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Swampscott is one step closer to a new school

Clarke School is the only Swampscott elementary school, out of three, that is handicap accessible.

SWAMPSCOTT — The town needs a new elementary school and it’s one step closer to getting one. 

Last week, the Swampscott School Building Committee selected Hill International, a Philadelphia-based construction consulting firm with offices in Needham, as project manager. They are responsible for guiding the project to completion, according to School Committee Chairwoman Suzanne Wright. 

“This is an important hire for the MSBA to make sure we have someone to guide us along,” said Wright. “We didn’t go in there intending to hire, we went in there hard on them because of what happened last time. But they showed us they understood the project. There were a lot of things they demonstrated throughout their proposal process that other competing firms didn’t.”

Hill is same firm Swampscott hired previously with its failed proposal to the Massachusetts School Building Authority (MSBA), the state agency that funds public school projects. 

In 2014, Swampscott voters funded a $500,000 feasibility study for a new school and the MSBA approved a grant of up to $17.2 million to build a new Hadley Elementary School. But Town Meeting rejected a $35.7 million Proposition 2 1/2 debt-exclusion override to cover the town’s share of the building costs. 

Wright said the School Building Committee will hit the ground running. Given Hill’s previous experience, it will be easier to access information and begin the work once the MSBA’s 11-person review panel approves them, she said.

Vivian Varbedian, the firm’s senior project manager, is expected to devote most of her time to the elementary school building project, Wright said.

“Vivian seems very confident and we think she will be able to lead the project in a way that we all have confidence in,” she said. “We think we have a team with really experienced people.”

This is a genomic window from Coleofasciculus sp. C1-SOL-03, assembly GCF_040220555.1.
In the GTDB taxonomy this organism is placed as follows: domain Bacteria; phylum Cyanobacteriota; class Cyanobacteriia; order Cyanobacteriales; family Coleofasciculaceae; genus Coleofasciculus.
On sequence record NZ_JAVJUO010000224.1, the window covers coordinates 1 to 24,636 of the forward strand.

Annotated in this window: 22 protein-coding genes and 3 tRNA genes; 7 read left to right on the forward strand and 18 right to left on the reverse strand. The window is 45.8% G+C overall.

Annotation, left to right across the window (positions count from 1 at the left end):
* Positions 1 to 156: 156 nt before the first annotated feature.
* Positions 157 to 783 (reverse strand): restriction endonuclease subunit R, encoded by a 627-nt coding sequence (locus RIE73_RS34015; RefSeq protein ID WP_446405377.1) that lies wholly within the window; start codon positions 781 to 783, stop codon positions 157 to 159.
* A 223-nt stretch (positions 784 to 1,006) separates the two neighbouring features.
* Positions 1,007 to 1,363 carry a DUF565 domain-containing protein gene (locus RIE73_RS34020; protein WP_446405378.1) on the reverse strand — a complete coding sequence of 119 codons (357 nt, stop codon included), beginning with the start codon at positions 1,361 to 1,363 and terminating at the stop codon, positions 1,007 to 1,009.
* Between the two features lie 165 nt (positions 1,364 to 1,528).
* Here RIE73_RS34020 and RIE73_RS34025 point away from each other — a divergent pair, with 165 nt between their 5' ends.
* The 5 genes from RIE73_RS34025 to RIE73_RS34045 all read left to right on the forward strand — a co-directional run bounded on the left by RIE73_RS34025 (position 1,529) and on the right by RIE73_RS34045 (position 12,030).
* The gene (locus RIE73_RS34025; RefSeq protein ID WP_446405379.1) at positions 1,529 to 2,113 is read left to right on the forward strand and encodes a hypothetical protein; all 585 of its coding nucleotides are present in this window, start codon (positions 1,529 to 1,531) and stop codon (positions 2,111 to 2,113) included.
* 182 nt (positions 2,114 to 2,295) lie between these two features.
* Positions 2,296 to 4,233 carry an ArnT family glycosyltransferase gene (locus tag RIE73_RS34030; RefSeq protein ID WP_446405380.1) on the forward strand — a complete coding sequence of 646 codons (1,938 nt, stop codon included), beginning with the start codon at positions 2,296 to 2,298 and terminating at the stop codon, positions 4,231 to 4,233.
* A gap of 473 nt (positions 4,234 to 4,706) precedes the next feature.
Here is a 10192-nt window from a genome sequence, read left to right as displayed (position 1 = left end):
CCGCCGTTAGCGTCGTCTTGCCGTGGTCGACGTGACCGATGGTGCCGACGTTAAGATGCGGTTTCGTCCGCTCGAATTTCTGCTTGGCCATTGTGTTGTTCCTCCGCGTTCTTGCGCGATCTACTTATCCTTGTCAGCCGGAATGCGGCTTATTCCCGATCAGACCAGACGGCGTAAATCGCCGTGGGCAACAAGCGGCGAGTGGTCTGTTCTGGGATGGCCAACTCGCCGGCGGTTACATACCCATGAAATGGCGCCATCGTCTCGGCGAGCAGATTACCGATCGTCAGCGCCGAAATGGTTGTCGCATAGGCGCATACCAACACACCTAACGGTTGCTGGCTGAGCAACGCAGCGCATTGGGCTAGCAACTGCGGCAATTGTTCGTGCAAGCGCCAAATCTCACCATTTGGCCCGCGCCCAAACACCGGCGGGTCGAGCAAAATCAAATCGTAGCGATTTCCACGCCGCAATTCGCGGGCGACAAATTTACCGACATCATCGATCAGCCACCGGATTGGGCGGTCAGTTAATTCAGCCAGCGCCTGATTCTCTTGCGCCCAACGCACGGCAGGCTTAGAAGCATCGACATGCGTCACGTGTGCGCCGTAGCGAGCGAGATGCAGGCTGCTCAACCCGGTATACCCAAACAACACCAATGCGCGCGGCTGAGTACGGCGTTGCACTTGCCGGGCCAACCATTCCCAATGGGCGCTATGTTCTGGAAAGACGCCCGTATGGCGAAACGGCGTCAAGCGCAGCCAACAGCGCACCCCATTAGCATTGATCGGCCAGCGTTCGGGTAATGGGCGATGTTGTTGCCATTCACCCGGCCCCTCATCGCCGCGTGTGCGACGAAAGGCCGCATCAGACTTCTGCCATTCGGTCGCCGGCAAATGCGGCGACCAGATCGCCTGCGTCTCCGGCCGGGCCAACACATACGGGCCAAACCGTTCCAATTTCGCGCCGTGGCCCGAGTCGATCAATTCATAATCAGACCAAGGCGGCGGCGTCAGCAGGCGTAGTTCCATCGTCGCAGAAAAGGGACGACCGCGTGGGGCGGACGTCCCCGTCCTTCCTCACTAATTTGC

As soon as the MSBA approves them, Wright said the firm will help file a request for service for a design team and complete the town’s feasibility study, which will determine the town’s best option and location for a new school. Later, their main job will be to provide the School Building panel with advice about the design, engineering, general contractors and a construction schedule, she said.

“Anything we need we’ll ask them for and they’ll direct us through the process,” said Wright. “They are going to hold our hand and lead us through all at the same time. This group of people is going to be extremely important to us.”

Last year, Town Meeting approved $750,000 to hire Hill and pay for the study. Once the contract is signed and the study is complete, the rest of the cash will be used to pay for the design team and artist renderings to illustrate what the building options would look like, said Wright.

“We need to see the process through and that can take 12 to 18 months,” said Wright. “We need to go through the study and be thorough about sites we are looking at and what is feasible for our town. Through that process we can narrow down multiple options to one that we have the town vote on at the following town meeting.”

The town’s three elementary schools, Clarke, Hadley and Stanley, all have their own challenges, according to a presentation video on the school building committee’s webpage

Clarke is the only building that is handicapped accessible. The other two are not viable options for anyone with physical challenges. The classroom, cafeteria and gym sizes do not meet state standards, leaving many of them to serve multiple purposes. Given the inadequate classroom sizes, many elementary teachers have their desks in hallways.

The video showed that none of the elementary schools’ entryways are adequately secured or monitored. In addition, the HVAC and plumbing systems need to be fixed so often that it creates significant fiscal challenges. 

A more modern, efficient building that has students in the same grade level being educated together are some of the district’s primary goals, said Wright. 

The four options include renovating or replacing the Hadley School, building a new K-5 campus which would need an addition later to meet the rising student population, building a new K-4 school, or separately building a new 3-5 school and a K-2 school in the future.

In anticipation of the significant utility costs for a new school, the committee put together a survey asking residents how important energy efficiency is to them. The deadline is Sept. 3.

“Next up is waiting on the MSBA to finalize our timeline and give us the final approval for Hill International, but we don’t anticipate any issues with it,” said Wright. “They told Vivian her proposed timeline was too quick, given the MSBA needs to stagger timelines because of money. They’re going to help us create a timeline that meets both our needs.”

 

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